We have to protect our assets, just like any small business trying to make it in today’s world. We have struggled hard to get where we are, not through harassing our competitors with some social media rant, but through selling good products and backing up our brand. We would be disloyal to our customers and our families if we didn’t try to protect what we have earned. To maintain OUR federal trademark rights, we cannot allow another similar business to use our name and hijack the good will we have earned.
We were forced to hire a lawyer and send a cease and desist letter to the infringing company.
Knowing that they have no legal defense here, Strange Brewing Company in Colorado has decided, rather than to face up to the mistake they made, to start a social media war, hoping that they can beat us into submission. Fortunately, the U.S. system of justice is not about popularity contests, or who is better at sending anonymous (but easily traceable) hate mail through web portals. It is based on application of the law to the facts, and in this case, if necessary, a court is going to find that the Strange Brewing Company has infringed our trademark rights. It’s that simple. They claim that they want to avoid a costly legal battle and collaborate, but their only offer has been to allow us to clone their recipe kits. How exactly is that fair? They copy our valuable name, and then “offer” to let us sell their product? Seriously? We too would prefer to spend our time and money doing something besides going to court, but if that is the only offer on the table, then thanks but no thanks. We have to, and will, protect our brand and the 16-year investment we have made, and we are tired of playing games.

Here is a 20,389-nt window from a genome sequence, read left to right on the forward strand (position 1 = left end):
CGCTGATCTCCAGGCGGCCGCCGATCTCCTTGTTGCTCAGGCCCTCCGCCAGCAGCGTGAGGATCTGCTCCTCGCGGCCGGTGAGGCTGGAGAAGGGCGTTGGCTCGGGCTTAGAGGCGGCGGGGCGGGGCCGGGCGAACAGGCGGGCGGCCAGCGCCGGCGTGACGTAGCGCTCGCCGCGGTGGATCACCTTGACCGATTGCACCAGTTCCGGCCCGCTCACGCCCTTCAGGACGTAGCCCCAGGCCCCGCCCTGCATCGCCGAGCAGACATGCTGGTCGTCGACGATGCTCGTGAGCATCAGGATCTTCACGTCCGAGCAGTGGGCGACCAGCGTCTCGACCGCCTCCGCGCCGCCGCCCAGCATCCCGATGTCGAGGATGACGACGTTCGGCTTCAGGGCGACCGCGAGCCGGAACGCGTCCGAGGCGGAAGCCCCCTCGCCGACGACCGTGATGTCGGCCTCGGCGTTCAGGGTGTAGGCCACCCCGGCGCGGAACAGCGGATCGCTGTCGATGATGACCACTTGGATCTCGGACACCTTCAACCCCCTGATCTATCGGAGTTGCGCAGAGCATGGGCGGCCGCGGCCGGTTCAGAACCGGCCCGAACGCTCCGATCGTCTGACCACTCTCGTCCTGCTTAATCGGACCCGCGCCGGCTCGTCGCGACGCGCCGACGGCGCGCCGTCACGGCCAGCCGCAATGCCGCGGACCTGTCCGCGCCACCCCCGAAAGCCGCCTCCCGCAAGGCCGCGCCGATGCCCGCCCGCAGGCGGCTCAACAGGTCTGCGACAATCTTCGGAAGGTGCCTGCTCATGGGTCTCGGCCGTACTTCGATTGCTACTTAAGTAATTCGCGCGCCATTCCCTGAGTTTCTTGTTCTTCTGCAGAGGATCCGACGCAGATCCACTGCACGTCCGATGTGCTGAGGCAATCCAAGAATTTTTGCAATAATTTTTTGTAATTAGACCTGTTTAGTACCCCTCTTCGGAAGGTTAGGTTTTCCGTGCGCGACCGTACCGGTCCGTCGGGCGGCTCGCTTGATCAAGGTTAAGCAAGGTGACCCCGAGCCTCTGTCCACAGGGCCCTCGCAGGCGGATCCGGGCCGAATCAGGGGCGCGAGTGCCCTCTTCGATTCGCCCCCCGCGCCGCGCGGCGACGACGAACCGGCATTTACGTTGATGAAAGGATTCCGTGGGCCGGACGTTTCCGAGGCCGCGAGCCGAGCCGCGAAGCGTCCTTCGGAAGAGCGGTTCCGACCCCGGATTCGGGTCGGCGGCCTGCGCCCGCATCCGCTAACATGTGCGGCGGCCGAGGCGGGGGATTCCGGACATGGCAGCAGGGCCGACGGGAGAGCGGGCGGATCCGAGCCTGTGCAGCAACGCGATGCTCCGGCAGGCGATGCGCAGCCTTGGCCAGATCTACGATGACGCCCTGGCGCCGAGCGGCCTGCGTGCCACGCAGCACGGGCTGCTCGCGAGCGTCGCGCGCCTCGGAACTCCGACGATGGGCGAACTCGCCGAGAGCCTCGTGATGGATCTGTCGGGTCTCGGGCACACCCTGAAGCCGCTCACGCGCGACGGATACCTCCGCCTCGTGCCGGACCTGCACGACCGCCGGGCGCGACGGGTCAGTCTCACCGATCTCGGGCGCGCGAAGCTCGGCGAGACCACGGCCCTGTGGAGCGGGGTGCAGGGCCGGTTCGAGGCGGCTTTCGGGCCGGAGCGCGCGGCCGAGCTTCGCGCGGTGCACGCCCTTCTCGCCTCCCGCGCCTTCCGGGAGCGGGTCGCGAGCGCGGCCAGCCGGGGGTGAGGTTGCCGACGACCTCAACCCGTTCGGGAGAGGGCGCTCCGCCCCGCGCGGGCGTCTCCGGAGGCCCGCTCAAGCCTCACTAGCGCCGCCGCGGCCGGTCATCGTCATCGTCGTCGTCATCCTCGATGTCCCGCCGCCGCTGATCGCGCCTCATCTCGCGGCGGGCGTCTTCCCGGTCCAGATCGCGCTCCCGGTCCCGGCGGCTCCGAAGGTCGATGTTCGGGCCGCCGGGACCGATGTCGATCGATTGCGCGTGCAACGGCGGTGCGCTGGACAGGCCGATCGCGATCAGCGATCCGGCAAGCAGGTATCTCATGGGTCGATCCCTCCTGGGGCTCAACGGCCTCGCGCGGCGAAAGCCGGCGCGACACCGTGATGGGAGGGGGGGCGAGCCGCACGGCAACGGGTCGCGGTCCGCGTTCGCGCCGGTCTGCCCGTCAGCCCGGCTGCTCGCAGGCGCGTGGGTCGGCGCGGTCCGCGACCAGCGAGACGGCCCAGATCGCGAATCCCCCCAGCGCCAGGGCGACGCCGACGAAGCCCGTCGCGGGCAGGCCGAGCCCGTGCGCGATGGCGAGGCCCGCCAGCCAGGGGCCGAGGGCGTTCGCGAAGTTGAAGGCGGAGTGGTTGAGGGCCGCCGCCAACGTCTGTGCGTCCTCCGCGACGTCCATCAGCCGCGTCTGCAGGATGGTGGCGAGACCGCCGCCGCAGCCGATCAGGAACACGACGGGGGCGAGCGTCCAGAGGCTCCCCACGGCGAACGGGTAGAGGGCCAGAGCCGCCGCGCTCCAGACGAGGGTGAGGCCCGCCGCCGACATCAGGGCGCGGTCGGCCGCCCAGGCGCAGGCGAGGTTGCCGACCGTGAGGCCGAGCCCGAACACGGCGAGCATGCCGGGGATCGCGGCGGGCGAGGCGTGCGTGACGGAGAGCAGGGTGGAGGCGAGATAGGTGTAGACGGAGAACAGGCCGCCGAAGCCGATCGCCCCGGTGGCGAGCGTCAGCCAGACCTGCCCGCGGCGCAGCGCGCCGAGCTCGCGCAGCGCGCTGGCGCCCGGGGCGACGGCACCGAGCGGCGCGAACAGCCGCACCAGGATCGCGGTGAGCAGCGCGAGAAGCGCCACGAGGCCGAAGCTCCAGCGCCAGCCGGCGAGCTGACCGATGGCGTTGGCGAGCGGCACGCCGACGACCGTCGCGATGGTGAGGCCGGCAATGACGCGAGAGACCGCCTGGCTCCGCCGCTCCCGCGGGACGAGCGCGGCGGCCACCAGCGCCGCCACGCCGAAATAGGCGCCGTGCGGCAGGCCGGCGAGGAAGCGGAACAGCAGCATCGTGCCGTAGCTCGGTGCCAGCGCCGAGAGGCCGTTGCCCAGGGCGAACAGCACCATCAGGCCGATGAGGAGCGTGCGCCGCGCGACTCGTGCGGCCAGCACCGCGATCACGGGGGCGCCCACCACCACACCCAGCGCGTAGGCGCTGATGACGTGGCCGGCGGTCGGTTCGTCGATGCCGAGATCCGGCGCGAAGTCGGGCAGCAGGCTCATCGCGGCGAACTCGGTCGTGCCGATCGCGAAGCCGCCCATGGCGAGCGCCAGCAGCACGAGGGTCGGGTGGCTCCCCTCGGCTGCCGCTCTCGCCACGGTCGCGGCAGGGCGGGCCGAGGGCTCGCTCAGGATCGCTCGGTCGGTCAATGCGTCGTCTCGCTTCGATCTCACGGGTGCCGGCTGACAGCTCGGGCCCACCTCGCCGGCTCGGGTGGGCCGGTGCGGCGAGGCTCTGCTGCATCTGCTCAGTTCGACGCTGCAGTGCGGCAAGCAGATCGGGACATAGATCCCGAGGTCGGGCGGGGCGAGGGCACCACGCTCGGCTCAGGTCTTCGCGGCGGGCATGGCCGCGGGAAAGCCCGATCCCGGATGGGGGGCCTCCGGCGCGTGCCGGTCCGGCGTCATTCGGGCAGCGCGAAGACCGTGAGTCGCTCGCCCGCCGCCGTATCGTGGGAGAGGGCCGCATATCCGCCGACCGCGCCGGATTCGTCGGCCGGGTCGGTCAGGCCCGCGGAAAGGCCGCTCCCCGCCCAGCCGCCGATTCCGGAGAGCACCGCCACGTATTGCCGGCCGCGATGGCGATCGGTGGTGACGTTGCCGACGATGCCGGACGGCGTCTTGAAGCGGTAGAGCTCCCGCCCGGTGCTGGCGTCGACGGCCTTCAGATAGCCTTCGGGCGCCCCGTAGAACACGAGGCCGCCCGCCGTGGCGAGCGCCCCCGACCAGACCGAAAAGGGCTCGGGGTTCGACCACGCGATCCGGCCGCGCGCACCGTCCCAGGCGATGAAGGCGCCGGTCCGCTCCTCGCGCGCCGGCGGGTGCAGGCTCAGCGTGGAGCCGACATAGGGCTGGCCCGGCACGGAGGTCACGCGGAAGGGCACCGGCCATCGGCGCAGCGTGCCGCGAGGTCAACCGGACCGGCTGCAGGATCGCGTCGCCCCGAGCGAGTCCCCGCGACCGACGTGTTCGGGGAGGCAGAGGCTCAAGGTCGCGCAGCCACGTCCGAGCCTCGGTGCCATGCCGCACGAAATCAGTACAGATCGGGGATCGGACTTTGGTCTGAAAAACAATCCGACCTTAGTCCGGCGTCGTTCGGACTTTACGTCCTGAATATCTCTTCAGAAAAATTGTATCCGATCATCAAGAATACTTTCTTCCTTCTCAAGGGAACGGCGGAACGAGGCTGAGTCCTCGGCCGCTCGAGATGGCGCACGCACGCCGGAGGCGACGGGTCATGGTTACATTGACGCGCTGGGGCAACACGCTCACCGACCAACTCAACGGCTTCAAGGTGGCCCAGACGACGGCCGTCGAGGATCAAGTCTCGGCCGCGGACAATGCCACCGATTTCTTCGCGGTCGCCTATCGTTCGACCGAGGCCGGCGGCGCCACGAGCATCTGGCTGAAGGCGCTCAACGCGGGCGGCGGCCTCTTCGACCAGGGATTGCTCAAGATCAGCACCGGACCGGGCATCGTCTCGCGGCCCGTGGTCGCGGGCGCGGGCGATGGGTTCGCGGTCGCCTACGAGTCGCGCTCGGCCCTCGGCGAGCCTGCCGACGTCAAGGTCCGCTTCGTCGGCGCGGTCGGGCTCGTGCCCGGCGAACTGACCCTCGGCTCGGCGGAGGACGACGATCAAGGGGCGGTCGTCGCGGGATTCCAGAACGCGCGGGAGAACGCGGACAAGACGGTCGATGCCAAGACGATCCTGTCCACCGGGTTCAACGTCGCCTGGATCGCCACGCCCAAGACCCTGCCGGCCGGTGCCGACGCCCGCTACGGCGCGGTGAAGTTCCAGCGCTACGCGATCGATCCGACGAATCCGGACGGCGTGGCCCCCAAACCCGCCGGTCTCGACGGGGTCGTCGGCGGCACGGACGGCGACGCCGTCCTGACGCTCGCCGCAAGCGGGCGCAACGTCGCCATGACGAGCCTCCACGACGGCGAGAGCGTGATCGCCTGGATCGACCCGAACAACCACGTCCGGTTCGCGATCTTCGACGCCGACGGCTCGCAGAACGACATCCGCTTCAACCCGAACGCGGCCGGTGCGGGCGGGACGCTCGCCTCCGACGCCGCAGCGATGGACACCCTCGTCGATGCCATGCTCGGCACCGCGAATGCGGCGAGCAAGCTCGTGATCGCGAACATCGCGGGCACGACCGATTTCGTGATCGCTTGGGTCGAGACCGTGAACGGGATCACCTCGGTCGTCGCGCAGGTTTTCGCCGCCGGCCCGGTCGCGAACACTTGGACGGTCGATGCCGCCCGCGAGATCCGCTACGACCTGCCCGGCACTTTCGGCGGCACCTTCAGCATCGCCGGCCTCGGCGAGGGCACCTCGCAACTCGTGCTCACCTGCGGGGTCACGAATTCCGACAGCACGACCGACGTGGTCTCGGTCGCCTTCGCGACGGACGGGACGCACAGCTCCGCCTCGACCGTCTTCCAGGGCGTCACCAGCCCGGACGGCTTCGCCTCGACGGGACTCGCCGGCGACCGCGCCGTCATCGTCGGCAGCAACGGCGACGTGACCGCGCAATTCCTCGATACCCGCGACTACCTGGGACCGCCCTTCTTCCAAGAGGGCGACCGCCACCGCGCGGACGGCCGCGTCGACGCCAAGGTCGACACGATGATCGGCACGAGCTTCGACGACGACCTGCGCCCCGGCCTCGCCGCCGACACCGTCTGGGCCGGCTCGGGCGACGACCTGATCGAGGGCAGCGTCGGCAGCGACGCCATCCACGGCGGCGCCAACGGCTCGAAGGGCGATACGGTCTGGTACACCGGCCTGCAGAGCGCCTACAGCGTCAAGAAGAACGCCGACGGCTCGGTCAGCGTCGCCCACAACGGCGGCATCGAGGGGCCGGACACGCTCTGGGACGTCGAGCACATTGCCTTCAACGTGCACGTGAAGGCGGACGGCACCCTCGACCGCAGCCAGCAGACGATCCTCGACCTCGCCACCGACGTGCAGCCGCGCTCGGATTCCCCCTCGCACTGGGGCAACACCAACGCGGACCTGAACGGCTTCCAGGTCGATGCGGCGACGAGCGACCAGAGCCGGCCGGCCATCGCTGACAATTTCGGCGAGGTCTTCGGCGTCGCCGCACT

I do not personally know the people from Strange Brewing Company. I am sure that they make good beer, and work hard and they obviously have a loyal following, but the issue of integrity and personal responsibility seems somehow to have been lost. I was ready to assume that they were also ‘nice guys’ but I question their approach to dealing with this clear-cut legal matter. They have posted our privileged legal communications in an attempt to paint themselves as the victim here. Not so – if there is a victim here it is us, not them. The local Denver press seems to have picked up on this as well, but so far not one of the journalists has bothered to get our side of the story or even attempt to get their facts straight.
‘Someone’ started a Facebook page called ‘Keep Strange Brewing Strange’ in support of the company that is currently infringing upon our trademark. This campaign is picking up steam, and spreading slanderous, hateful speech, which is causing damage to the brand that we have spent decades building.
We were forced to temporarily suspend our Facebook page while we deal with the barrage of untrue and hateful comments about Strange Brew. The site is back up now, but our Yelp rating is dropping fast. Please don’t let this happen. We also invite you to come sample our products as well, and maybe you will understand the reputation we have worked so hard to earn.
While I am always hesitant to ask for help, I don’t think I can handle this alone.
Any support you can provide would be greatly appreciated.
Beer and Beer and Winemaking Supplies